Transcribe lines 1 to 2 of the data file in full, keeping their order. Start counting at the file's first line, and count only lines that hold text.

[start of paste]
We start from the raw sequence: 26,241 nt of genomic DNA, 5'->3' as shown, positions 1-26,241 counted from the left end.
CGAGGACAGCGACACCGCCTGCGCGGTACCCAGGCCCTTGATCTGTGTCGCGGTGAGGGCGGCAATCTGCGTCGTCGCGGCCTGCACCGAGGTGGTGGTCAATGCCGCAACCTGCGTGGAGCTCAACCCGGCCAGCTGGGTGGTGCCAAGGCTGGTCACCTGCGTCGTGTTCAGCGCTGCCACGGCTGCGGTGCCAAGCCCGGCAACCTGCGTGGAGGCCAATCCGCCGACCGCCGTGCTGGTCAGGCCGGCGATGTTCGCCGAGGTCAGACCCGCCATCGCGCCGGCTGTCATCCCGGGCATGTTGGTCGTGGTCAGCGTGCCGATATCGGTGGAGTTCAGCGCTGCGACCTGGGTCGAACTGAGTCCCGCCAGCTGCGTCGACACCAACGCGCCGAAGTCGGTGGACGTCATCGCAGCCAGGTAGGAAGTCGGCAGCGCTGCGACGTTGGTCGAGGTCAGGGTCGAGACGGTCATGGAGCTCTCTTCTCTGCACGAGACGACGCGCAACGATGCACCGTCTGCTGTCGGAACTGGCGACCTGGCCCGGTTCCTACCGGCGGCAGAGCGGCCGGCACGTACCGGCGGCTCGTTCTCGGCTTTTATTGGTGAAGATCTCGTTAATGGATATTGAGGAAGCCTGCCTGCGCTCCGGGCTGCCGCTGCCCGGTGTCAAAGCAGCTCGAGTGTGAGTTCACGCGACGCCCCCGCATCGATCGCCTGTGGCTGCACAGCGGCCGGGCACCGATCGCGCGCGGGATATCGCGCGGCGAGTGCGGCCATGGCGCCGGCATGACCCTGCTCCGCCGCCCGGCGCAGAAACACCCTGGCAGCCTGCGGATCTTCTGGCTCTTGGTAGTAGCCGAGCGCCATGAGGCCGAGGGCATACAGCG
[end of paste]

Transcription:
We start from the raw sequence: 26,241 nt of genomic DNA, 5'->3' as shown, positions 1-26,241 counted from the left end.
CGAGGACAGCGACACCGCCTGCGCGGTACCCAGGCCCTTGATCTGTGTCGCGGTGAGGGCGGCAATCTGCGTCGTCGCGGCCTGCACCGAGGTGGTGGTCAATGCCGCAACCTGCGTGGAGCTCAACCCGGCCAGCTGGGTGGTGCCAAGGCTGGTCACCTGCGTCGTGTTCAGCGCTGCCACGGCTGCGGTGCCAAGCCCGGCAACCTGCGTGGAGGCCAATCCGCCGACCGCCGTGCTGGTCAGGCCGGCGATGTTCGCCGAGGTCAGACCCGCCATCGCGCCGGCTGTCATCCCGGGCATGTTGGTCGTGGTCAGCGTGCCGATATCGGTGGAGTTCAGCGCTGCGACCTGGGTCGAACTGAGTCCCGCCAGCTGCGTCGACACCAACGCGCCGAAGTCGGTGGACGTCATCGCAGCCAGGTAGGAAGTCGGCAGCGCTGCGACGTTGGTCGAGGTCAGGGTCGAGACGGTCATGGAGCTCTCTTCTCTGCACGAGACGACGCGCAACGATGCACCGTCTGCTGTCGGAACTGGCGACCTGGCCCGGTTCCTACCGGCGGCAGAGCGGCCGGCACGTACCGGCGGCTCGTTCTCGGCTTTTATTGGTGAAGATCTCGTTAATGGATATTGAGGAAGCCTGCCTGCGCTCCGGGCTGCCGCTGCCCGGTGTCAAAGCAGCTCGAGTGTGAGTTCACGCGACGCCCCCGCATCGATCGCCTGTGGCTGCACAGCGGCCGGGCACCGATCGCGCGCGGGATATCGCGCGGCGAGTGCGGCCATGGCGCCGGCATGACCCTGCTCCGCCGCCCGGCGCAGAAACACCCTGGCAGCCTGCGGATCTTCTGGCTCTTGGTAGTAGCCGAGCGCCATGAGGCCGAGGGCATACAGCG